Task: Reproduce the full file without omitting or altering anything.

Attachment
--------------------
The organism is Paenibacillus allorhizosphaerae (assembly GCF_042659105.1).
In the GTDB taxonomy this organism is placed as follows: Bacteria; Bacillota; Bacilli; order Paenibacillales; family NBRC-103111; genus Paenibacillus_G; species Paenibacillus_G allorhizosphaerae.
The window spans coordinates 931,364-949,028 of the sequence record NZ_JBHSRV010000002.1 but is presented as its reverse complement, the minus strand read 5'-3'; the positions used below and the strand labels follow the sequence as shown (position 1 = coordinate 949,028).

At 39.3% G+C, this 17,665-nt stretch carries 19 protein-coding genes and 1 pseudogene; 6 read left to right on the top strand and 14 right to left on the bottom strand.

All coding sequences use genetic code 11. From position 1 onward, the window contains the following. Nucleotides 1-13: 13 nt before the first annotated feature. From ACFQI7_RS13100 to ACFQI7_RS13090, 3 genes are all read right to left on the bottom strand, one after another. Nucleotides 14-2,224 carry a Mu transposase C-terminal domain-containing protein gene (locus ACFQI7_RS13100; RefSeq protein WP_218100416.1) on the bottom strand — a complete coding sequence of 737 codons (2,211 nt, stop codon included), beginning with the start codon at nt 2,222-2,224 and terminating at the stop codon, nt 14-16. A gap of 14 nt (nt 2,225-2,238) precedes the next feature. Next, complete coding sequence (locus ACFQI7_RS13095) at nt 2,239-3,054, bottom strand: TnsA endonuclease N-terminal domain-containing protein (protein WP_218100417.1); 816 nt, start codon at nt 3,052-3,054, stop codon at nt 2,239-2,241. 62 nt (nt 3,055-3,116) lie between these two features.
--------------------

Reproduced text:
The organism is Paenibacillus allorhizosphaerae (assembly GCF_042659105.1).
In the GTDB taxonomy this organism is placed as follows: Bacteria; Bacillota; Bacilli; order Paenibacillales; family NBRC-103111; genus Paenibacillus_G; species Paenibacillus_G allorhizosphaerae.
The window spans coordinates 931,364-949,028 of the sequence record NZ_JBHSRV010000002.1 but is presented as its reverse complement, the minus strand read 5'-3'; the positions used below and the strand labels follow the sequence as shown (position 1 = coordinate 949,028).

At 39.3% G+C, this 17,665-nt stretch carries 19 protein-coding genes and 1 pseudogene; 6 read left to right on the top strand and 14 right to left on the bottom strand.

All coding sequences use genetic code 11. From position 1 onward, the window contains the following. Nucleotides 1-13: 13 nt before the first annotated feature. From ACFQI7_RS13100 to ACFQI7_RS13090, 3 genes are all read right to left on the bottom strand, one after another. Nucleotides 14-2,224 carry a Mu transposase C-terminal domain-containing protein gene (locus ACFQI7_RS13100; RefSeq protein WP_218100416.1) on the bottom strand — a complete coding sequence of 737 codons (2,211 nt, stop codon included), beginning with the start codon at nt 2,222-2,224 and terminating at the stop codon, nt 14-16. A gap of 14 nt (nt 2,225-2,238) precedes the next feature. Next, complete coding sequence (locus ACFQI7_RS13095) at nt 2,239-3,054, bottom strand: TnsA endonuclease N-terminal domain-containing protein (protein WP_218100417.1); 816 nt, start codon at nt 3,052-3,054, stop codon at nt 2,239-2,241. 62 nt (nt 3,055-3,116) lie between these two features.